What separates a good game from a bad game? The other day, I scrolled by a post from a friend discussing the SNES title, Disney's Aladdin. I noticed the discussion quickly involved the game's Sega Genesis counterpart.
It's worth noting that Aladdin on SNES and Genesis featured different developers. In the case of the former, Capcom had a background for making classic 2D platformers including Mega Man, Super Ghouls 'n Ghosts, Demon's Crest, and X-Men: Mutant Apocalypse. Virgin Interactive, however, was a western developer who also used the Disney license to create adaptations of The Jungle Book and The Lion King.
This got me thinking. Why we have these discussions? Why do we compare Aladdin on SNES to the Genesis version? Why do people discuss The Lion King and how hard it was? Did the discussion stem from pleasant memories of a classic or just childhood remembrances of the pain these titles brought? Over the course of thinking, I started to remember seeing discussions about games like TMNT on NES as well. Even though it was followed by two superior titles on NES, can you really count this title as a "childhood classic?"
I feel that, depending on who you ask, the term "classic" may have a distorted definition. Nostalgia tends to blind the retro gamer with fond memories of their past. However, when the player returns to their past, they find the game to be broken, virtually unplayable, glitchy, or too damned hard to finish. Just because it has pretty graphics and good music doesn't mean it was a joy to play.
When people discuss their favorite games as children, sometimes the middling titles of yesteryear get thrown into the mix. Noticeably, any number of them don't follow game ratings or reviews from Metacritic, GameFAQs, or other similar sites. They don't sense the difference in quality among these games except that some are harder or just less fun.
Out of the many NES "classics" released in the 80s and 90s, only a small handful of them honestly hold up today. The Super Mario Bros. trilogy, Kirby's Adventure, Mega Man 2-6, Castlevania, and a few others make these up. The original Metroid and Legend of Zelda might behold a fond memory for the retro gamer, but by no means would I recommend either of these games to a newcomer today. Rather, they set the groundwork to create masterpieces like Super Metroid, The Legend of Zelda: A Link to the Past, and their respective successors throughout the decades.
Being an older title doesn't mean it's aged poorly. Being a poorly designed title means it's aged poorly. Introducing newer and better concepts, pacing the game better, improving the controls, and making the game a joy from start to finish comes from polish. Super Mario Bros. did this. Castlevania II did not. Yet, why do people have nostalgic memories of these games?
The Good Games
Among various gaming communities and social media, a certain number of series include some of the best games of all time. Among these includes popular favorites like Mario, Zelda, Final Fantasy, Sonic the Hedgehog, and Pokemon. The 90s and 00s kids seem particularly keen on these titles due to fond memories of their childhood. As such, these titles are generally rated to be among the highest by critic reviews and players alike.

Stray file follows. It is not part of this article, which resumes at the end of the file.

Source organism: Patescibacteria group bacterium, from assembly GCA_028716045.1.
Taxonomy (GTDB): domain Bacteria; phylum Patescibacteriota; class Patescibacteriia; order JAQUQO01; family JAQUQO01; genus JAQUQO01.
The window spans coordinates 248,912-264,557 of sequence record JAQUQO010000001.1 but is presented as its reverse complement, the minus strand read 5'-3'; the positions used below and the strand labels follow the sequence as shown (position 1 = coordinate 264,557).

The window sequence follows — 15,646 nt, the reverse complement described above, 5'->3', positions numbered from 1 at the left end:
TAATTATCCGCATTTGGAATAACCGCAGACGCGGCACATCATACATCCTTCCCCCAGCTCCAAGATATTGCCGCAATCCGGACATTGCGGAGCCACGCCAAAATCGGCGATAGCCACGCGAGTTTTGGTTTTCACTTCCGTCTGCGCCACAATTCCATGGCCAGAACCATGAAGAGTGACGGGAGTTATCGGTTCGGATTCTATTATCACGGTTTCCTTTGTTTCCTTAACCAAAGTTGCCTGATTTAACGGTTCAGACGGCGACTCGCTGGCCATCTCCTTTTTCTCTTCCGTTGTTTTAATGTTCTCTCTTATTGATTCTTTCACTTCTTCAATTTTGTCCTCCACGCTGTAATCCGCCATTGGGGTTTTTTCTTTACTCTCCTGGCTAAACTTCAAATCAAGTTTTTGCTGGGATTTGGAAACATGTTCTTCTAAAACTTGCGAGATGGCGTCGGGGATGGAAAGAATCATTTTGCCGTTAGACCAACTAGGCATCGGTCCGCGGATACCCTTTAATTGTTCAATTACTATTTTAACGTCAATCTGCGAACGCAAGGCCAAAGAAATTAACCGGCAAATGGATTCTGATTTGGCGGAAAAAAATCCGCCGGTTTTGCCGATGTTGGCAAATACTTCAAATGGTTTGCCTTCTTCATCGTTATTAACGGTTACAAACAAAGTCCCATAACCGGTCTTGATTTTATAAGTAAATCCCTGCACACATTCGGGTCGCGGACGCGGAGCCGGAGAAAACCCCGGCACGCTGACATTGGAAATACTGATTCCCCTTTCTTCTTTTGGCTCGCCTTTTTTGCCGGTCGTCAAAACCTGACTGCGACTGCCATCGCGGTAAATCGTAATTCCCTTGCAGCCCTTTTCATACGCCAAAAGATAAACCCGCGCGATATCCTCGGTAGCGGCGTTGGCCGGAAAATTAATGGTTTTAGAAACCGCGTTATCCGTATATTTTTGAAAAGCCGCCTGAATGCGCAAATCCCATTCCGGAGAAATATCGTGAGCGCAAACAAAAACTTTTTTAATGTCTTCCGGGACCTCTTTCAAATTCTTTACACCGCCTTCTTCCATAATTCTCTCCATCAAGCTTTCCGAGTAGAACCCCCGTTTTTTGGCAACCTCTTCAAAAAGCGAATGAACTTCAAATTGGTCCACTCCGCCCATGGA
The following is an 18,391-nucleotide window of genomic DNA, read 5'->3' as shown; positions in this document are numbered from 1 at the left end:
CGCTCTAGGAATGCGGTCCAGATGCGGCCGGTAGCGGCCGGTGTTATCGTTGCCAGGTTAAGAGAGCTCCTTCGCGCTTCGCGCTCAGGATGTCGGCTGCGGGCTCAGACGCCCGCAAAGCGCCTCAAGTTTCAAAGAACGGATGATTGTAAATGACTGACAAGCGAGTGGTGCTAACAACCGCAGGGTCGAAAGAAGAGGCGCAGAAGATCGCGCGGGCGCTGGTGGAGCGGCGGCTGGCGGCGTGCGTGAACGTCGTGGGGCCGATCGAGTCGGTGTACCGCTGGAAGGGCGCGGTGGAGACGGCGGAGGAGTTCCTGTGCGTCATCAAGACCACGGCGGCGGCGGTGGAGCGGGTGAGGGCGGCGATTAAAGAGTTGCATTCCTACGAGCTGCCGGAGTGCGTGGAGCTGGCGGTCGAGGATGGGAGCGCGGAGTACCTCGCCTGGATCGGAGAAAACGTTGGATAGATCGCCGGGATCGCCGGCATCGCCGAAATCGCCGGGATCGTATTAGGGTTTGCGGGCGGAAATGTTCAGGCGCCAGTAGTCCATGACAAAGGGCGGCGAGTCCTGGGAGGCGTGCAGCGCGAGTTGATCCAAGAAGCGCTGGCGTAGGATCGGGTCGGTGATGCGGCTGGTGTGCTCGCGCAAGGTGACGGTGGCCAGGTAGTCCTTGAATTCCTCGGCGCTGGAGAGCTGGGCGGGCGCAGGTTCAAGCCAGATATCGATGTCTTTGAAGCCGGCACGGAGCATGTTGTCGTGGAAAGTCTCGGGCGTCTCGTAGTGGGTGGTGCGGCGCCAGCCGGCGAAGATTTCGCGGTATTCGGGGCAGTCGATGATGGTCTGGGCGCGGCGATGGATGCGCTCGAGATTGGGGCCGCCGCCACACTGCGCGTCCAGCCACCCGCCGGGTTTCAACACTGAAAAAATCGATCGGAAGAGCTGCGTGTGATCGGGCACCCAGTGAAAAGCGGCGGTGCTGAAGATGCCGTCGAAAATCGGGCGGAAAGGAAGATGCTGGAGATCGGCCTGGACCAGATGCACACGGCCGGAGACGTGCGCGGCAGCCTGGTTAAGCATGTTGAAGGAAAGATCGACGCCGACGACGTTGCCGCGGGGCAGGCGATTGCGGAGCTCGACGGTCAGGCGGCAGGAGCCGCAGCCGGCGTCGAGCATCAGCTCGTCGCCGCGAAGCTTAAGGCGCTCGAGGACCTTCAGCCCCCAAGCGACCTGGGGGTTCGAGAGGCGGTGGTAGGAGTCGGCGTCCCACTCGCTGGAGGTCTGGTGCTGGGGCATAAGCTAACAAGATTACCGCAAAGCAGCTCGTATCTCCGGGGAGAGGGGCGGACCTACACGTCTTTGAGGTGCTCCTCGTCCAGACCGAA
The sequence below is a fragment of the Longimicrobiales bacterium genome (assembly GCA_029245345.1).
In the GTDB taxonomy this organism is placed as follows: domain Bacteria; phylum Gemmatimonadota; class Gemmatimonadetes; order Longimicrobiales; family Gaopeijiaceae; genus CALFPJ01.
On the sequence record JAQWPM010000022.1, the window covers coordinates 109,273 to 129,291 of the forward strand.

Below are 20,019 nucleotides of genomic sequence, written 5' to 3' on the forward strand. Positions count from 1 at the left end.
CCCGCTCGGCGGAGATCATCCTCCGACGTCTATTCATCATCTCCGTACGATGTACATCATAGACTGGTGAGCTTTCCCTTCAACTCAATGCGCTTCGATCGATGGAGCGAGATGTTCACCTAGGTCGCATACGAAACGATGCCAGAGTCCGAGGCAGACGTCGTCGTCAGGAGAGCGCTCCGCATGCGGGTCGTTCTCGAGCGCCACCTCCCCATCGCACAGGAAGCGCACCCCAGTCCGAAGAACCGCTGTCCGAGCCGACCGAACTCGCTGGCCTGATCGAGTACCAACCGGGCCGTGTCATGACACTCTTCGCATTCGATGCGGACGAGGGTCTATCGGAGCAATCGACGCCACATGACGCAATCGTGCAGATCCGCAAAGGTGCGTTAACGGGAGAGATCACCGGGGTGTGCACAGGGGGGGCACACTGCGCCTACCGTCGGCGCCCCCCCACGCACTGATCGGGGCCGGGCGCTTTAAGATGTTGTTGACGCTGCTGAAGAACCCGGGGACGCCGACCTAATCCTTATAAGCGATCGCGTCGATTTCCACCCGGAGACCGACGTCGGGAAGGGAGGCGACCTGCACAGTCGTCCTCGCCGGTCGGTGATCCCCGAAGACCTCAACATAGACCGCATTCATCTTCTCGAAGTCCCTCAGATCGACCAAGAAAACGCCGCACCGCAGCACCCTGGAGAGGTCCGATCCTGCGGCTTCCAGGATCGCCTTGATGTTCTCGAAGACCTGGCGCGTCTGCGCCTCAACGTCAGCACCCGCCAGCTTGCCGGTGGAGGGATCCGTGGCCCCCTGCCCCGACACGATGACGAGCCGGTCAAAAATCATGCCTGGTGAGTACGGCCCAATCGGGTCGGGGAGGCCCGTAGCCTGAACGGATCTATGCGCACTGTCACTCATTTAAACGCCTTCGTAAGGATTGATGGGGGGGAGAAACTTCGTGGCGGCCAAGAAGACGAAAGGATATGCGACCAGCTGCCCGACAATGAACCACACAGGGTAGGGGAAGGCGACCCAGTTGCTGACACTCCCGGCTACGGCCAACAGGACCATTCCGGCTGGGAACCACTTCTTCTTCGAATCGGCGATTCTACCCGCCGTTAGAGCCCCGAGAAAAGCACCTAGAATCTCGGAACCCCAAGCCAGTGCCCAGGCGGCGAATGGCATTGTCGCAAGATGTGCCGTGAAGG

Back to Aladdin, I mentioned earlier that it was made by 2D platforming giant, Capcom. As such, it felt like a polished experience. Capcom had also designed Disney's Magical Quest Starring Mickey Mouse. Along with the "Ready" screen at the beginning of each stage, the latter was even composed by Mari Yamaguchi from Super Ghouls 'n Ghosts' soundtrack. Overall, it shows that Capcom aimed for consistent quality among all their titles including their own IPs and licensed titles alike.
I also mentioned TMNT. I didn't give much recognition to the original NES titles for reasons featured in the video above. However, its sequels were beat 'em up titles, also developed by Konami, that were polished quite well. With each game better than the last, it culminated into Teenage Mutant Ninja Turtles IV: Turtles in Time. This became the M.O. beat 'em up for the SNES as well as one of the best games in the genre alongside Streets of Rage 2. This proved that it was possible to execute a licensed title to be as good as the best games of its generation.
The Bad Games
Admittedly, some of the games I'm about to list have a number of fans. However, I'm not about to excuse the poor level design of The Lion King. Any reminiscence anyone has of this game is likely clouded by fond memories of its source material - the movie - the music incorporated into those games. I could not in good faith recommend the title to any but the curious gamer. It was hard as hell and for the wrong reasons. Awkward jump controls and awful level designs, namely the second stage, made it less enjoyable than its many 2D side-scrolling contemporaries. Despite that, is it a classic for being a memorable game or just a rose-tinted, nostalgic memory of a bygone time?
Anyone can remember any overly difficult game from their past. Among them, I could name Spider-Man and X-Men Arcade's Revenge off the top of my head. Sure, it had some amazing music and it was a cool concept to have all these superheroes playable in a single game. But concept and execution must not be conflated. The execution was a pisspoor nightmare of a 2D platformer. Don't get me started on Storm's swimming stage, either. Despite the fanfare of the licensed material, there's a reason why this game did not get good reviews: it was actually bad.